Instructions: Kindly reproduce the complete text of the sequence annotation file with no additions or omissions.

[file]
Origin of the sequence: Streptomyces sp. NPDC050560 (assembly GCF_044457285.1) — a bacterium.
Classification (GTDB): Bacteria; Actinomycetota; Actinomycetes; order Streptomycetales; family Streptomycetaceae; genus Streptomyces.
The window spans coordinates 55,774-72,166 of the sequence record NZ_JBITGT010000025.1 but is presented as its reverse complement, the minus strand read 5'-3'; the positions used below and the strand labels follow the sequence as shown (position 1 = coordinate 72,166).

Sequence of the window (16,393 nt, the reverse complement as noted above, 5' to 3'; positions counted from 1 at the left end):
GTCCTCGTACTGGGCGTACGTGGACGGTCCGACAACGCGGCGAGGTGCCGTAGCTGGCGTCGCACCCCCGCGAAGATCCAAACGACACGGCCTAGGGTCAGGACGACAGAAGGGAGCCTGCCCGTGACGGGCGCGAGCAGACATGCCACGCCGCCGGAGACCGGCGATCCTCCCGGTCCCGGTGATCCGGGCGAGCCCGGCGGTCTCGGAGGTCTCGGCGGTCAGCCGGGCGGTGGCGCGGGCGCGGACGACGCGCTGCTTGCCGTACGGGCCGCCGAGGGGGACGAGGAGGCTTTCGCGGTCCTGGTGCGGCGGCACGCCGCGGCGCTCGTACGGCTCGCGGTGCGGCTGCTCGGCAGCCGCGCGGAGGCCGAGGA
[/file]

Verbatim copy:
Origin of the sequence: Streptomyces sp. NPDC050560 (assembly GCF_044457285.1) — a bacterium.
Classification (GTDB): Bacteria; Actinomycetota; Actinomycetes; order Streptomycetales; family Streptomycetaceae; genus Streptomyces.
The window spans coordinates 55,774-72,166 of the sequence record NZ_JBITGT010000025.1 but is presented as its reverse complement, the minus strand read 5'-3'; the positions used below and the strand labels follow the sequence as shown (position 1 = coordinate 72,166).

Sequence of the window (16,393 nt, the reverse complement as noted above, 5' to 3'; positions counted from 1 at the left end):
GTCCTCGTACTGGGCGTACGTGGACGGTCCGACAACGCGGCGAGGTGCCGTAGCTGGCGTCGCACCCCCGCGAAGATCCAAACGACACGGCCTAGGGTCAGGACGACAGAAGGGAGCCTGCCCGTGACGGGCGCGAGCAGACATGCCACGCCGCCGGAGACCGGCGATCCTCCCGGTCCCGGTGATCCGGGCGAGCCCGGCGGTCTCGGAGGTCTCGGCGGTCAGCCGGGCGGTGGCGCGGGCGCGGACGACGCGCTGCTTGCCGTACGGGCCGCCGAGGGGGACGAGGAGGCTTTCGCGGTCCTGGTGCGGCGGCACGCCGCGGCGCTCGTACGGCTCGCGGTGCGGCTGCTCGGCAGCCGCGCGGAGGCCGAGGA